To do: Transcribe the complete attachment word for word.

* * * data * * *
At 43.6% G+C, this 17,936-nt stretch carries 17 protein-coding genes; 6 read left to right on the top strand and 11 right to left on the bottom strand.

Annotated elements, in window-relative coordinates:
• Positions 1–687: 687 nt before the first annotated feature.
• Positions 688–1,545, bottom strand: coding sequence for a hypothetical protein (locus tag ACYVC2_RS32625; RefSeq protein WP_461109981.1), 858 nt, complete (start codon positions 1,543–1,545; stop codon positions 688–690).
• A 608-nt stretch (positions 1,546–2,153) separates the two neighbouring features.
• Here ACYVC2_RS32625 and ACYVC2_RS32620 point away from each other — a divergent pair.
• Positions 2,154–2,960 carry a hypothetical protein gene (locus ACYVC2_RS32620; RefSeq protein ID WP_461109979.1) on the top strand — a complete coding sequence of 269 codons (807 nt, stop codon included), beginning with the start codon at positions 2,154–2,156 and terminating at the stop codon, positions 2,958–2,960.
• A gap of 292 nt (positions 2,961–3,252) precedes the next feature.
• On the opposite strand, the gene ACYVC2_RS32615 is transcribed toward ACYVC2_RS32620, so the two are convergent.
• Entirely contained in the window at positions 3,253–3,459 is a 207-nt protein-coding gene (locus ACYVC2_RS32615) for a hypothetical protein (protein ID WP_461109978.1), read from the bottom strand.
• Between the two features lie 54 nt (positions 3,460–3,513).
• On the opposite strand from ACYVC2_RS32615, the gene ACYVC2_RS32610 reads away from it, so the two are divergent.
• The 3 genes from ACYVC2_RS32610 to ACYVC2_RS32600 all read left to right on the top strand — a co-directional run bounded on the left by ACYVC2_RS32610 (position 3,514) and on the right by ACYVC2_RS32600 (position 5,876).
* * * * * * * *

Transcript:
At 43.6% G+C, this 17,936-nt stretch carries 17 protein-coding genes; 6 read left to right on the top strand and 11 right to left on the bottom strand.

Annotated elements, in window-relative coordinates:
• Positions 1–687: 687 nt before the first annotated feature.
• Positions 688–1,545, bottom strand: coding sequence for a hypothetical protein (locus tag ACYVC2_RS32625; RefSeq protein WP_461109981.1), 858 nt, complete (start codon positions 1,543–1,545; stop codon positions 688–690).
• A 608-nt stretch (positions 1,546–2,153) separates the two neighbouring features.
• Here ACYVC2_RS32625 and ACYVC2_RS32620 point away from each other — a divergent pair.
• Positions 2,154–2,960 carry a hypothetical protein gene (locus ACYVC2_RS32620; RefSeq protein ID WP_461109979.1) on the top strand — a complete coding sequence of 269 codons (807 nt, stop codon included), beginning with the start codon at positions 2,154–2,156 and terminating at the stop codon, positions 2,958–2,960.
• A gap of 292 nt (positions 2,961–3,252) precedes the next feature.
• On the opposite strand, the gene ACYVC2_RS32615 is transcribed toward ACYVC2_RS32620, so the two are convergent.
• Entirely contained in the window at positions 3,253–3,459 is a 207-nt protein-coding gene (locus ACYVC2_RS32615) for a hypothetical protein (protein ID WP_461109978.1), read from the bottom strand.
• Between the two features lie 54 nt (positions 3,460–3,513).
• On the opposite strand from ACYVC2_RS32615, the gene ACYVC2_RS32610 reads away from it, so the two are divergent.
• The 3 genes from ACYVC2_RS32610 to ACYVC2_RS32600 all read left to right on the top strand — a co-directional run bounded on the left by ACYVC2_RS32610 (position 3,514) and on the right by ACYVC2_RS32600 (position 5,876).